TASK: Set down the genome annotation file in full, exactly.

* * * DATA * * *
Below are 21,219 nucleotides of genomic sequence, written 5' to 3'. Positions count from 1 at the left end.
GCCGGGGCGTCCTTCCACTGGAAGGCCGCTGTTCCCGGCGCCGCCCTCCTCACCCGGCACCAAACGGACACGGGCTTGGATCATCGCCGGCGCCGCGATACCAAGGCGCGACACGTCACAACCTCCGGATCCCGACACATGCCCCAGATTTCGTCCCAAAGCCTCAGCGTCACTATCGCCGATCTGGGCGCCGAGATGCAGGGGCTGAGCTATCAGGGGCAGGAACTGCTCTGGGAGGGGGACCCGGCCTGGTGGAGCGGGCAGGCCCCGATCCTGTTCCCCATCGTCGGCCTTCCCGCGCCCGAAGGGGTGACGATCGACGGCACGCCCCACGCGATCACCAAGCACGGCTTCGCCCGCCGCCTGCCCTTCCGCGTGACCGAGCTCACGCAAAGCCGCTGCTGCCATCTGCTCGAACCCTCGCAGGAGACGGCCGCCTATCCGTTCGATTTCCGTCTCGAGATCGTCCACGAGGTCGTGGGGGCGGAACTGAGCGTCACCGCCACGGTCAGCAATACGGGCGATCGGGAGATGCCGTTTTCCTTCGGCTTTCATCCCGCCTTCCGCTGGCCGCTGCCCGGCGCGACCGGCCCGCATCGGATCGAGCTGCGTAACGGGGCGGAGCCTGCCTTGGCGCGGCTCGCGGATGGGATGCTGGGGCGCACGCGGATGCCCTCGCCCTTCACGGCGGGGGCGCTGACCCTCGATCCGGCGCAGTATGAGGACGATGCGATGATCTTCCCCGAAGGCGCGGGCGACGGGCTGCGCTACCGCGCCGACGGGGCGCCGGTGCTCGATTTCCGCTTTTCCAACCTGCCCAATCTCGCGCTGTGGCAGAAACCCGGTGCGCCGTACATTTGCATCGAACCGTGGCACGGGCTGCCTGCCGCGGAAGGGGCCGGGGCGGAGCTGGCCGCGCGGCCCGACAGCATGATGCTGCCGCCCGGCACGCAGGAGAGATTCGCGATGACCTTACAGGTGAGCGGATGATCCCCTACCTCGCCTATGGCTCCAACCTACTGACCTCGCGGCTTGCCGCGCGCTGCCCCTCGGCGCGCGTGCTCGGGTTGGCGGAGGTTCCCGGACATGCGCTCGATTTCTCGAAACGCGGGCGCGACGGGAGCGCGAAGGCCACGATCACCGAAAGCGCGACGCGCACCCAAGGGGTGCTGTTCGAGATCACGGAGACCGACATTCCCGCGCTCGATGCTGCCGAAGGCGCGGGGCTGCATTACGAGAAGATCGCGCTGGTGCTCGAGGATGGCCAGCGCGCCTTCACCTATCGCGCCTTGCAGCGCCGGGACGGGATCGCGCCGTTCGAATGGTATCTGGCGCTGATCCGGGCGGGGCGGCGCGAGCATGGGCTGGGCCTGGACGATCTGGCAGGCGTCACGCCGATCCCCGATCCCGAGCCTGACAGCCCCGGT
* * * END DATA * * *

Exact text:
Below are 21,219 nucleotides of genomic sequence, written 5' to 3'. Positions count from 1 at the left end.
GCCGGGGCGTCCTTCCACTGGAAGGCCGCTGTTCCCGGCGCCGCCCTCCTCACCCGGCACCAAACGGACACGGGCTTGGATCATCGCCGGCGCCGCGATACCAAGGCGCGACACGTCACAACCTCCGGATCCCGACACATGCCCCAGATTTCGTCCCAAAGCCTCAGCGTCACTATCGCCGATCTGGGCGCCGAGATGCAGGGGCTGAGCTATCAGGGGCAGGAACTGCTCTGGGAGGGGGACCCGGCCTGGTGGAGCGGGCAGGCCCCGATCCTGTTCCCCATCGTCGGCCTTCCCGCGCCCGAAGGGGTGACGATCGACGGCACGCCCCACGCGATCACCAAGCACGGCTTCGCCCGCCGCCTGCCCTTCCGCGTGACCGAGCTCACGCAAAGCCGCTGCTGCCATCTGCTCGAACCCTCGCAGGAGACGGCCGCCTATCCGTTCGATTTCCGTCTCGAGATCGTCCACGAGGTCGTGGGGGCGGAACTGAGCGTCACCGCCACGGTCAGCAATACGGGCGATCGGGAGATGCCGTTTTCCTTCGGCTTTCATCCCGCCTTCCGCTGGCCGCTGCCCGGCGCGACCGGCCCGCATCGGATCGAGCTGCGTAACGGGGCGGAGCCTGCCTTGGCGCGGCTCGCGGATGGGATGCTGGGGCGCACGCGGATGCCCTCGCCCTTCACGGCGGGGGCGCTGACCCTCGATCCGGCGCAGTATGAGGACGATGCGATGATCTTCCCCGAAGGCGCGGGCGACGGGCTGCGCTACCGCGCCGACGGGGCGCCGGTGCTCGATTTCCGCTTTTCCAACCTGCCCAATCTCGCGCTGTGGCAGAAACCCGGTGCGCCGTACATTTGCATCGAACCGTGGCACGGGCTGCCTGCCGCGGAAGGGGCCGGGGCGGAGCTGGCCGCGCGGCCCGACAGCATGATGCTGCCGCCCGGCACGCAGGAGAGATTCGCGATGACCTTACAGGTGAGCGGATGATCCCCTACCTCGCCTATGGCTCCAACCTACTGACCTCGCGGCTTGCCGCGCGCTGCCCCTCGGCGCGCGTGCTCGGGTTGGCGGAGGTTCCCGGACATGCGCTCGATTTCTCGAAACGCGGGCGCGACGGGAGCGCGAAGGCCACGATCACCGAAAGCGCGACGCGCACCCAAGGGGTGCTGTTCGAGATCACGGAGACCGACATTCCCGCGCTCGATGCTGCCGAAGGCGCGGGGCTGCATTACGAGAAGATCGCGCTGGTGCTCGAGGATGGCCAGCGCGCCTTCACCTATCGCGCCTTGCAGCGCCGGGACGGGATCGCGCCGTTCGAATGGTATCTGGCGCTGATCCGGGCGGGGCGGCGCGAGCATGGGCTGGGCCTGGACGATCTGGCAGGCGTCACGCCGATCCCCGATCCCGAGCCTGACAGCCCCGGT